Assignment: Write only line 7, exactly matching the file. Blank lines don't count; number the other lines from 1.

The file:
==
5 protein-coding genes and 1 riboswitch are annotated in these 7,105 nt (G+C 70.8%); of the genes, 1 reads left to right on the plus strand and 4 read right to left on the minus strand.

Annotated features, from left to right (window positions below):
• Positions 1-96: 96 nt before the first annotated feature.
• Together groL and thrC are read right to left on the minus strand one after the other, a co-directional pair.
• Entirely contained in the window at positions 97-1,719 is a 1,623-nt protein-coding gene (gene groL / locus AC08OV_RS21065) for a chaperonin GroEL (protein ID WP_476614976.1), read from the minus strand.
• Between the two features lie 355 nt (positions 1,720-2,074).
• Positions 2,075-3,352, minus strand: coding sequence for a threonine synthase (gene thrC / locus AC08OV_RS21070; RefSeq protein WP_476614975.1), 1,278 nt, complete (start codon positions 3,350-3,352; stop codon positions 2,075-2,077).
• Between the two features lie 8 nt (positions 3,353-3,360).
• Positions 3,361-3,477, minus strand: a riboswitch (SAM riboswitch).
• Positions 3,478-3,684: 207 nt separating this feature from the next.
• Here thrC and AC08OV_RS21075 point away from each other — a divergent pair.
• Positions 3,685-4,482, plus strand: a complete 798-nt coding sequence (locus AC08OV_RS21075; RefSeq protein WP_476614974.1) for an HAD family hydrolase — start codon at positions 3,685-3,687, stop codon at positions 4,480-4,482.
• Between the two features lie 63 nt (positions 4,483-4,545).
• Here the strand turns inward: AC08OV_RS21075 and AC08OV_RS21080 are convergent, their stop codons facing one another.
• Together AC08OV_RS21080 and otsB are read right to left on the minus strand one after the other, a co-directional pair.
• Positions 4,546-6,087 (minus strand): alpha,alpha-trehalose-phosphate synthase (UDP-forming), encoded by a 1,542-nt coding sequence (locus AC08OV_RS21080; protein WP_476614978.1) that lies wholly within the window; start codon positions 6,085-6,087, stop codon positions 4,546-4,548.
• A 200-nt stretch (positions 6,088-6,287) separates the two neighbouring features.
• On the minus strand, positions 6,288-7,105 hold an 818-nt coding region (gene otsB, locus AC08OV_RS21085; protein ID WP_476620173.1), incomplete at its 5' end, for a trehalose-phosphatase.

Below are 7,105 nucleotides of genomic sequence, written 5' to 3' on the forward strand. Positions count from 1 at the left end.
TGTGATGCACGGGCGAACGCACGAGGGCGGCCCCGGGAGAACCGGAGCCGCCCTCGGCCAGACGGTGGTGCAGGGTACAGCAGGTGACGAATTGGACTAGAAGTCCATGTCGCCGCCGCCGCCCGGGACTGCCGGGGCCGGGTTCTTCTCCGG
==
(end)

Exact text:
• Positions 2,075-3,352, minus strand: coding sequence for a threonine synthase (gene thrC / locus AC08OV_RS21070; RefSeq protein WP_476614975.1), 1,278 nt, complete (start codon positions 3,350-3,352; stop codon positions 2,075-2,077).